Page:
Sustainability and the reduction of environmental impact, in addition to good governance and respect for workers’ rights, are mandatory values for all industries. Gold is no exception: the implementation of these principles has required a long road and not a few headaches for companies.
Gold production is a very complex task that involves various industries, each with its own characteristics and needs: mining, processing, transport, refining, manufacturing of ingots… These are industries with enormous energy needs and processes in those that use chemical compounds that can be highly polluting .
On the other hand, physical gold , as an asset, has a series of advantages (intrinsic value at any time and place; enormous density, which allows concentrating a great weight in a small size; anonymity…) that can become disadvantages, since which is an instrument widely used to finance terrorist groups or to launder money from crimes such as drug trafficking or arms trafficking.
For this reason, the gold industry has spent years striving to make the precious metal a sustainable product and produced with the least possible environmental impact, and to guarantee end customers that their gold has a guaranteed origin and has not served to launder money or to finance armed groups.
Simplifying the matter, the problems that gold can generate are divided into three aspects: contamination in the mining and production phase; polluting emissions from the industry; doubtful origin of the metal (irregular mining).
We are going to explain these issues and what the industry has done about them in each of the three aspects.
One of the main problems that the gold mining industry has faced is the separation of this metal from the rest of the elements with which it is mixed. The mining industry has long used a dangerous chemical, cyanide , to cause the chemical reaction that allows gold to be isolated.
The problem is that cyanide is a highly toxic chemical element and the way it is used has given rise to accidents that have caused the contamination of aquifers with this compound, causing serious ecological damage.
One of the most serious took place in Romania, in the year 2000, when the rupture of a tank caused the discharge of more than 100,000 cubic meters of cyanide into the waters of the Somesriver.
Industry awareness following that accident led to the signing, that same year, of the International Cyanide Management Code , a voluntary code governing the manufacture, transportation, and use of cyanide in the gold mining industry, signed by companies and organizations from 54 countries.
In addition, local laws approved various restrictions and prohibitions that remain in force in Argentina, Eastern Europe, Central America and the United States.
As of today, the industry is trying to eradicate the use of cyanide in the processing of gold ore, although the question is not easy, since the alternatives are more complex, expensive and recover less percentage of gold.
Even so, the Commonwealth Scientific and Industrial Research Organization (CSIRO) , an agency dependent on the Government of Australia, has developed, together with the mining company Barrick Gold , a thiosulfate-based leaching process that eliminates chemical risks and has already begun to be used industrial form.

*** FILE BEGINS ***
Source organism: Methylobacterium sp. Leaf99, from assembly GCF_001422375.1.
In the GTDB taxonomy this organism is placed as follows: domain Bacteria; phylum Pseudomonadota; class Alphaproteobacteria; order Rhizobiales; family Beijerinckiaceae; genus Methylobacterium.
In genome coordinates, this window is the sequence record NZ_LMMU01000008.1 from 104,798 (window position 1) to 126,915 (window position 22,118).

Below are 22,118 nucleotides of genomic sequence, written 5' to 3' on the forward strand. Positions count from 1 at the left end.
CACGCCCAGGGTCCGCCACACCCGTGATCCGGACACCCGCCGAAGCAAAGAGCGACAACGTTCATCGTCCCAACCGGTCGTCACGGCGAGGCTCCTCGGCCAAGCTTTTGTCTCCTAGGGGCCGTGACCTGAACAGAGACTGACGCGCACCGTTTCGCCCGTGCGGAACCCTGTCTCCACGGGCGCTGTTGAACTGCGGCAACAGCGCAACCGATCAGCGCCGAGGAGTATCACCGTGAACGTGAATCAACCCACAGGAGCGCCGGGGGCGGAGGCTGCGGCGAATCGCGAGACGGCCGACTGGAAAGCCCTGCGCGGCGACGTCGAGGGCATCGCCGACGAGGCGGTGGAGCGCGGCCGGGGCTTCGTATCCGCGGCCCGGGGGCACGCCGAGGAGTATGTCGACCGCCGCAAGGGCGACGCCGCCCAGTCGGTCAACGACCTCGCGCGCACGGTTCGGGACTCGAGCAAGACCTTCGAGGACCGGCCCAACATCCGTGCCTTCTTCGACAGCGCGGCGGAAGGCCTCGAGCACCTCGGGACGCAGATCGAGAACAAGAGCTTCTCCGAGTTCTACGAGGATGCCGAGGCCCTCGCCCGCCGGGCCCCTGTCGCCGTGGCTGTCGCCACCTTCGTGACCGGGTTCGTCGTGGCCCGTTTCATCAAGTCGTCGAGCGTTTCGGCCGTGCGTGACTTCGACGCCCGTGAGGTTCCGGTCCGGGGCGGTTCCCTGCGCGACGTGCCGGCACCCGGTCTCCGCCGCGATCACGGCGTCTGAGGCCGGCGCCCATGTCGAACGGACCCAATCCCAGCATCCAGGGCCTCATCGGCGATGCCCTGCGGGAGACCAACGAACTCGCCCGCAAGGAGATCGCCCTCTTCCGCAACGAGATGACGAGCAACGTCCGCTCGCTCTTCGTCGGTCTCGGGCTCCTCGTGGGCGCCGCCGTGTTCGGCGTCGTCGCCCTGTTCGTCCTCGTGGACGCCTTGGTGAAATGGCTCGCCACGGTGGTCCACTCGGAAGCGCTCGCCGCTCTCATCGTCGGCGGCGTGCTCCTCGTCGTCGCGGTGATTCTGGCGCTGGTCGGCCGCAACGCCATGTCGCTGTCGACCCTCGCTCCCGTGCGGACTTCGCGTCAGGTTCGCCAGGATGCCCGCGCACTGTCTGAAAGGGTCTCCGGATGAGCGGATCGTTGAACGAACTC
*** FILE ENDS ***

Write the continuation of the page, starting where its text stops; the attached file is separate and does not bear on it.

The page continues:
Another problem generated by the gold industry is polluting emissions. It is an industry that makes very intensive use of energy, with a large amount of heavy machinery powered by diesel, which releases tons of CO 2 into the atmosphere.
According to the report ‘Gold and climate change: current and future impact’ , published by the World Gold Council in 2018, the total annual CO 2 emissions by the gold industry amount to 126 million tons.
The objective of the industry is to reduce these emissions to zero in the year 2050, for which various initiatives are being implemented.
One of the most advanced is the one that takes place in the Borden gold mine (Canada), exploited by the American mining company Newmont . It is the world’s first electric mine, with a fleet of underground machines powered by electricity and controlled remotely.
This sustainable mining model, with zero greenhouse effect emissions, is the one that the industry must adopt in order to opt for the goal of zero emissions by the year 2050. It remains to be seen if the rate of implementation is as desired.
Possibly one of the biggest problems facing the gold industry is how to stop the entry of gold from small-scale artisanal mining operations into the international market.
These farms are widespread mainly in African countries and in Central and South America, with very rudimentary means of work, without any control over polluting discharges or emissions, and prone to labor and human rights abuses.
On many occasions, these exploitations extract gold on behalf of terrorist, paramilitary or arms or drug trafficking organizations, which benefit from the sale of gold to launder their finances.
Governments in Africa and America have tried to legalize this situation by articulating formulas to acquire the production of these miners , process it in state refineries in order to have the guarantees that allow them to sell it in the international market.
The gold industry, for its part, has taken steps such as the publication, in 2019, by the World Gold Council, of the ‘Responsible Gold Mining Principles’ , which globally address the problems faced by production of gold.
In total, 10 principles are included , related to governance (ethical conduct, impact control, supply chain); social (health and safety, human rights, labor rights, involvement with local communities); and environmental (environmental responsibility, protection of biodiversity, energy, water and climate change).